Check us out in The Hollywood Reporter!

Max Duncan

Director / Director of Photography / Video journalist, Max Duncan Ltd
Madrid, Madrid ES
Available for Freelance
Open To Mentoring
Documentary filmmaker, director of photography and journalist working internationally


Max Duncan is a documentary filmmaker, director of photography and journalist. His work has appeared on media including the BBC, PBS, VICE, The Guardian, The New York Times and Al Jazeera. Based in Madrid, he previously lived and worked in China for a decade, first as a video journalist for Reuters agency and then as an independent filmmaker. His work has received recognition including a World Press Photo award, funding from Pulitzer and Ford Foundation, and been exhibited at galleries including London’s Tate Modern. He is directing his first feature documentary on Chinese investment in Ethiopia, which has appeared at markets including Sheffield Doc/Fest, IDFA, and Hot Docs. He speaks fluent Mandarin and Spanish.

Featured Work

Showreel 2021

A showreel of documentary and news work up to 2021. All images filmed by me

View Online

Down from the Mountains - PBS/The Atlantic

A World Press Photo Award-winning documentary follows the lives of three children from the Yi ethnic group left behind in the mountains of southwest China by parents seeking work over 1,000 miles away. The film was made with the support of the Pulitzer Center on Crisis Reporting and is featured on PBS, The Atlantic., Aeon and ChinaFile

View Online

Frozen Out: The Abandoned US Interpreters on Europe’s Border - The Guardian

A short documentary for the Guardian on two friends who served the US military as interpreters during the war in Afghanistan, but like many, weren't been granted visas to emigrate to the US. With their lives threatened by the Taliban, they joined the migrants heading for western Europe, only to find themselves trapped in Serbia on the wrong side of impenetrable borders, living in squalor with hundreds of others. Ahmad's (not his real name) face was obscured for his safety over 6 months after the original film was released as he was forced to return to Afghanistan)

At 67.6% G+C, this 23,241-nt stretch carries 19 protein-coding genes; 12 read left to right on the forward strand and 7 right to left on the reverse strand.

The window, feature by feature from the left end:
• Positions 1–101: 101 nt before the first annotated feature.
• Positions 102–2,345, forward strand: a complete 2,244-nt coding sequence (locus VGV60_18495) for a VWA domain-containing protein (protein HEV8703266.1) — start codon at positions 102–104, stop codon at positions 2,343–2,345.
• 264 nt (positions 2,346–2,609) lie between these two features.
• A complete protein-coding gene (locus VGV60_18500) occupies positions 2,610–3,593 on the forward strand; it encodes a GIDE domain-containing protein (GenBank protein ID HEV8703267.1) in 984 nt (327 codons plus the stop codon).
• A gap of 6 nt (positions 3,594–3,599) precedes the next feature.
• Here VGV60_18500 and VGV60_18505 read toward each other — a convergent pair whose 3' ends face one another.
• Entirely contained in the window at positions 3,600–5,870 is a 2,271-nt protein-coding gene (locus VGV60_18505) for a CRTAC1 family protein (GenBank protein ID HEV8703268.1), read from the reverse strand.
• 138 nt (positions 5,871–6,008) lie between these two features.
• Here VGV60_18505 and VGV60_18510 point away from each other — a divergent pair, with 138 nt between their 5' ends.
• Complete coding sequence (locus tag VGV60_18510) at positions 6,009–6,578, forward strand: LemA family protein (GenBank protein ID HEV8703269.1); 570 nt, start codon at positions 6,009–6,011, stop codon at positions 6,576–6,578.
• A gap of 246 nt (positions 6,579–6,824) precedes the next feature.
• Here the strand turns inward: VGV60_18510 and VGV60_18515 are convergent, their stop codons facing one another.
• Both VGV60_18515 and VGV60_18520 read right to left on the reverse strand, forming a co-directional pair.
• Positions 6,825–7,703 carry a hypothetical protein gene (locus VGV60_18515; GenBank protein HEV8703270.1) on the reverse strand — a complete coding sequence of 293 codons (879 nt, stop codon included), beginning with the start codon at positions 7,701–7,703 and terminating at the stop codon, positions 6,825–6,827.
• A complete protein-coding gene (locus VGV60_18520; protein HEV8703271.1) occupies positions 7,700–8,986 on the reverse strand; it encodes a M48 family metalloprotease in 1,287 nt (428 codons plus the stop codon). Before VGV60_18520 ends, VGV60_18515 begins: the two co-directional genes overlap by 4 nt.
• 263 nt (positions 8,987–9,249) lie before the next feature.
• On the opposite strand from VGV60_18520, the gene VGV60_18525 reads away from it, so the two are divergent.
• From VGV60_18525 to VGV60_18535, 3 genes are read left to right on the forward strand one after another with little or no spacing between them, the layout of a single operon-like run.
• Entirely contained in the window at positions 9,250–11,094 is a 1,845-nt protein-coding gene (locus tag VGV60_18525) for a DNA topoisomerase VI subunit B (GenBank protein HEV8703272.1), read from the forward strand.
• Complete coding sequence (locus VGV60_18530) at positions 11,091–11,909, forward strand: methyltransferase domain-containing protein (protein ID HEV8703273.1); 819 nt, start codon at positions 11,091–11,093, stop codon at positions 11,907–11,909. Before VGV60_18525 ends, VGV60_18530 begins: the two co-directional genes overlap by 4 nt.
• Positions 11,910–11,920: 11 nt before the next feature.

View Online


Everyone in Melilla has some connection to the city’s most visible and controversial feature: a huge barbed-wire fence, which separates this Spanish port city from the rest of north Africa. Asylum seekers like Aboubacar wait for months in hidden forest camps to scale the fence, populist politicians like Jesús want to strengthen it, and both the Moroccan and Melillan economy depend on the 30,000 Moroccans like Youssra who cross through it every day to work. Will Melilla embrace its fate as a city embedded in Africa – or will it succumb to populist Trump-style demands to build a wall? One episode of Divided Cities, a five-part documentary series I directed for the Guardian exploring five cities split by major global divisions.

View Online